a closed annular elevation formed on said one side of said insulating carrier element;
an interrupted elevation formed on said other side of said insulating carrier element; and
said further elevation being interrupted by said at least one detonating bridge.
3. The pole body as defined in claim 2, wherein:
said interrupted elevation constitutes a substantially spiral-shaped elevation having two ends; and
said detonating bridge being provided between said two ends of said substantially spiral-shaped elevation.
4. The pole body as defined in claim 1, wherein:
said insulating carrier element defines a rim portion; and
said insulating carrier element being provided at said rim portion with a step.
5. The pole body as defined in claim 1, wherein:
said insulating carrier element is provided with a central bore and defines a rim portion; and
said insulating carrier element being further provided adjacent said rim portion with at least two further bores.
6. The pole body as defined in claim 1, wherein:
said insulating carrier element is made of a homogeneous plastic member.
7. The pole body as defined in claim 1, wherein:
said insulating carrier element constitutes a substantially completely combustible element.
8. The pole body as defined in claim 1, wherein:
said pole body is used in an electric fuze for detonating ammunition.
9. A method of manufacturing a pole body containing an insulating carrier element, said method comprising the steps of:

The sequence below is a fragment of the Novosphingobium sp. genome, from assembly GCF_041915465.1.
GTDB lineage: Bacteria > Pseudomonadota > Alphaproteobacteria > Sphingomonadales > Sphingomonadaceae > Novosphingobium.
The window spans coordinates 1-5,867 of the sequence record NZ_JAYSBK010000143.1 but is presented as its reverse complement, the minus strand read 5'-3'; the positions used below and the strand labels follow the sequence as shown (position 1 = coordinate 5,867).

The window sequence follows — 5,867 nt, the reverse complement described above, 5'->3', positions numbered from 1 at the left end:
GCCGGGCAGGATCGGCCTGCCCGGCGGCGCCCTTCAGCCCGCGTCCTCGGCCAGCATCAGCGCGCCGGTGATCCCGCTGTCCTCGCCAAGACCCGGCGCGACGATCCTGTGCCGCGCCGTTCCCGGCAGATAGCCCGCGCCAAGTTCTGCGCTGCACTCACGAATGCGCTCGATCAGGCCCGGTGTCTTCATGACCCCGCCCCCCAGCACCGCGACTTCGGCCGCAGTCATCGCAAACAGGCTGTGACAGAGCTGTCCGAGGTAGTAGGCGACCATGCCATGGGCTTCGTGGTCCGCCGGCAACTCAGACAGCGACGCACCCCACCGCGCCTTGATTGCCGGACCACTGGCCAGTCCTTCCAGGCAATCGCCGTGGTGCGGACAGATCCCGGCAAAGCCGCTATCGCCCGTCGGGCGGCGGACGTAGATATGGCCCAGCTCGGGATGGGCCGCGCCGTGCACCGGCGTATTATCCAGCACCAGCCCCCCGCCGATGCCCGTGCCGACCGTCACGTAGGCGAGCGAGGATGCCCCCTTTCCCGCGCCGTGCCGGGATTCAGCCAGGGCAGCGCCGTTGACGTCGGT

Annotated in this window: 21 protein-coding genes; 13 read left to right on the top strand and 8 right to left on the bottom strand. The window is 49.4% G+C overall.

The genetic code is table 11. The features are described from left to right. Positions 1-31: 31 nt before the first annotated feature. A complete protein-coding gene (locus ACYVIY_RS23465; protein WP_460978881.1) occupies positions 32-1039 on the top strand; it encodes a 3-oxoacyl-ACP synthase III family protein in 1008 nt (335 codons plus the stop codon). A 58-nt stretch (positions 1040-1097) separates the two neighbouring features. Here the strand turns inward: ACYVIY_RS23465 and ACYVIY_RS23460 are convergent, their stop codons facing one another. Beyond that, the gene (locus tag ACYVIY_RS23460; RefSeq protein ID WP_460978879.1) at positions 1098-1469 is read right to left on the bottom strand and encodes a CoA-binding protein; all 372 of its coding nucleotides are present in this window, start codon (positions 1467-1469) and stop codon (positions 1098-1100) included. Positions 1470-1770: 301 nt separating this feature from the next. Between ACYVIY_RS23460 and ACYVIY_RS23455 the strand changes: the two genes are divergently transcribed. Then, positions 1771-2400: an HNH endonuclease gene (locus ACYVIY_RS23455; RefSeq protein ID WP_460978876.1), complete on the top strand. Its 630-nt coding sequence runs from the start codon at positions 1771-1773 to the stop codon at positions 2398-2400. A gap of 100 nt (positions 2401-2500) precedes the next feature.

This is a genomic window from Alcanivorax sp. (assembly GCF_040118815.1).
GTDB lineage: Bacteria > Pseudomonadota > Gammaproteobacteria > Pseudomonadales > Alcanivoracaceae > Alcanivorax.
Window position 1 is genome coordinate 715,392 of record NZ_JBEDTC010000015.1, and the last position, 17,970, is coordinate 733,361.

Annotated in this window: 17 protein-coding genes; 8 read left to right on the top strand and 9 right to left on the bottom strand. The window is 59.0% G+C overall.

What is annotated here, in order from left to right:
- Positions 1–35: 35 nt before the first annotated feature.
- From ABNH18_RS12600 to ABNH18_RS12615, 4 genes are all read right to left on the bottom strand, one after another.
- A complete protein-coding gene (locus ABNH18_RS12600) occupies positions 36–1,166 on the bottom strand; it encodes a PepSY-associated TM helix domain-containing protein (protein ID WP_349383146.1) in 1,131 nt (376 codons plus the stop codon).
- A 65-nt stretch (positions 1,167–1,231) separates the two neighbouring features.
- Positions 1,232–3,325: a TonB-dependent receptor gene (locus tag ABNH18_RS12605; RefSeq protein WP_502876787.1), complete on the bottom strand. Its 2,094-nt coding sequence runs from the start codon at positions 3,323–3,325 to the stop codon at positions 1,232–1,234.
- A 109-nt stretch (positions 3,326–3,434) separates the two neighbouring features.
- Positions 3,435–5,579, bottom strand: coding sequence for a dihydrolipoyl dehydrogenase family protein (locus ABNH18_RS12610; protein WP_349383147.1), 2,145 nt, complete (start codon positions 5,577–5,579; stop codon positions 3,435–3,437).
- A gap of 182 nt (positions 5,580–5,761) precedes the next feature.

providing an insulating carrier element which possesses a central bore, at least two further bores adjacent a rim portion of said insulating carrier element, a closed annular elevation possessing a substantially wedge-shaped profile on one side and an interrupted elevation on an other side of said insulating carrier element;
applying at least one metal layer to said insulating carrier element and through said central bore and said further bores thereof; and
removing ridges of said closed elevation and of said interrupted elevation down to respective planes defined by said metal layer.
10. The method as defined in claim 9, wherein:
said step of applying said at least one metal layer entails mechanically applying said at least one metal layer to said insulating carrier element.
11. The method as defined in claim 9, wherein: